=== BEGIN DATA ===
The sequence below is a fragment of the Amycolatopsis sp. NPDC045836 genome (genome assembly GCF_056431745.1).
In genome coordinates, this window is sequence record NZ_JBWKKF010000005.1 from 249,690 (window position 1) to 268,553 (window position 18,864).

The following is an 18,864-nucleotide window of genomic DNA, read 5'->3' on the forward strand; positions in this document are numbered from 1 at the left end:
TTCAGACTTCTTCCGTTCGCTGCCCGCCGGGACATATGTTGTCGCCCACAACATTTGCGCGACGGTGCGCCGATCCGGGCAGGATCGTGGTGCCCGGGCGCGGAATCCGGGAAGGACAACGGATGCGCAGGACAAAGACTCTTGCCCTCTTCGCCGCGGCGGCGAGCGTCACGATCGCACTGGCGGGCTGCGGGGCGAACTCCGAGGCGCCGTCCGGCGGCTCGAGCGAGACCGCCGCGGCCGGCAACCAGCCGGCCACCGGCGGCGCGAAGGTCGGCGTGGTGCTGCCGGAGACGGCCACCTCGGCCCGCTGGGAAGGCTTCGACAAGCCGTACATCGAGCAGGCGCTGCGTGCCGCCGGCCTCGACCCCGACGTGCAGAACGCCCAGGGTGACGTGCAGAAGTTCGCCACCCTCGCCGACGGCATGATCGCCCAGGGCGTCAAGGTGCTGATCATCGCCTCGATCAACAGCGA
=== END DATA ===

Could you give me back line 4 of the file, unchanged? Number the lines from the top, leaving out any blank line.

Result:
TTCAGACTTCTTCCGTTCGCTGCCCGCCGGGACATATGTTGTCGCCCACAACATTTGCGCGACGGTGCGCCGATCCGGGCAGGATCGTGGTGCCCGGGCGCGGAATCCGGGAAGGACAACGGATGCGCAGGACAAAGACTCTTGCCCTCTTCGCCGCGGCGGCGAGCGTCACGATCGCACTGGCGGGCTGCGGGGCGAACTCCGAGGCGCCGTCCGGCGGCTCGAGCGAGACCGCCGCGGCCGGCAACCAGCCGGCCACCGGCGGCGCGAAGGTCGGCGTGGTGCTGCCGGAGACGGCCACCTCGGCCCGCTGGGAAGGCTTCGACAAGCCGTACATCGAGCAGGCGCTGCGTGCCGCCGGCCTCGACCCCGACGTGCAGAACGCCCAGGGTGACGTGCAGAAGTTCGCCACCCTCGCCGACGGCATGATCGCCCAGGGCGTCAAGGTGCTGATCATCGCCTCGATCAACAGCGA